I don't know why it took someone else's words to clean the glass that I've been trying to look through, but it did. So thank you for that, Jason Stopa as well as Mary Addison Hackett who shared the article on FB, spurring me to read it in the first place.
Ever since college I've known I didn't really fit in with the contemporary art scene because "painting was dead"- an art form that only the severly outdated would use. But painting was my first love.
So I kept at it. Over time though I felt like what I was doing wasn't disaffected enough, cryptic enough, or edgy enough. Through the years I lost my way, or more truly I lost my Why. Since painting the way I did -based on intuition and emotion - did not itself seem valid, I tried to alter my work but as I did I grew less and less happy with it. Less connected with why I was making it, and thus making it lost priority in my life.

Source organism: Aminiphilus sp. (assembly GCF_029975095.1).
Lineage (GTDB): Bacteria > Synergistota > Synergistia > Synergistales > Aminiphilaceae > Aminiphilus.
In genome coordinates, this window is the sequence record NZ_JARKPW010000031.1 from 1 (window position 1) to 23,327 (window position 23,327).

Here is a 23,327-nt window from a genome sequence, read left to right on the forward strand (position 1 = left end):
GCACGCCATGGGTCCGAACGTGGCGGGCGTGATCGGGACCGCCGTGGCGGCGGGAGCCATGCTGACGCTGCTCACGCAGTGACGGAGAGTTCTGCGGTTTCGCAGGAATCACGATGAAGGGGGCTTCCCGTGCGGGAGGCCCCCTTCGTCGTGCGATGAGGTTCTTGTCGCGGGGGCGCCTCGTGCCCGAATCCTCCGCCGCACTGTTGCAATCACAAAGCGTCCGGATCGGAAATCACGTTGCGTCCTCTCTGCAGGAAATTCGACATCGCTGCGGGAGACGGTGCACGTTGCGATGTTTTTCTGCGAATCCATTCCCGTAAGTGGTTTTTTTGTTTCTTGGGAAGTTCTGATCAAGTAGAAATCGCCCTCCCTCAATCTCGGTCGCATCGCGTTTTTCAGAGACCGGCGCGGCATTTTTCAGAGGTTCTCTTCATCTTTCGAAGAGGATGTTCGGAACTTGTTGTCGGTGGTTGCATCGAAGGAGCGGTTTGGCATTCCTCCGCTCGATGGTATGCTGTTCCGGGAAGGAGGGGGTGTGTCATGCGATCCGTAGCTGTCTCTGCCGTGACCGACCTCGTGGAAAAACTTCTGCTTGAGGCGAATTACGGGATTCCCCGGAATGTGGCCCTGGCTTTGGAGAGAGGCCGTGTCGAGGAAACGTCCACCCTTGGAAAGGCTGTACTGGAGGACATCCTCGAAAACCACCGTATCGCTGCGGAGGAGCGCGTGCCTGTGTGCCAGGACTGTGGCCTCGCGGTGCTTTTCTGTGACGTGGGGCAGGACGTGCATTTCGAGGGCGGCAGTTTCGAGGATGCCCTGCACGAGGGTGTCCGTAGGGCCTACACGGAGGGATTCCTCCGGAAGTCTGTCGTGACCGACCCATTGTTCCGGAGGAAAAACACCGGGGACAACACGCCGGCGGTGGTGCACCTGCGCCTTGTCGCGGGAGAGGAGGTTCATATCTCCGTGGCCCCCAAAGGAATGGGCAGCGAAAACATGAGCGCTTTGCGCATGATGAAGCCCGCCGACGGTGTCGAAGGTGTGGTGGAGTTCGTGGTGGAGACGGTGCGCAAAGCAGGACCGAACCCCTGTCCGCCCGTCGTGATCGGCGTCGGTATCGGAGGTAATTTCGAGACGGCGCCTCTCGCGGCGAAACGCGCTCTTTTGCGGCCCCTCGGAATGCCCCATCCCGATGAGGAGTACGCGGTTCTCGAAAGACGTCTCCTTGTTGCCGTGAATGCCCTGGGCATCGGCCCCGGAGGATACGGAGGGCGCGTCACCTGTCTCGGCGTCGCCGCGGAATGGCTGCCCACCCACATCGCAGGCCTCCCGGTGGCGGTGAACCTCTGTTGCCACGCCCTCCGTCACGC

In the most recent years I moved more towards creating craft based projects because I couldn't reconcile where I was at with painting. I enjoy creative diversity; reaching outside my painter's box and into a much broader range of materials was great. But I missed losing myself in painting.
So today, I want to let all those hang ups go. I want to paint something that makes my heart beat and eventually I'll put it out there into the world believing that someone will understand my language, and that however briefly their heart will beat to the same sensitivity, too.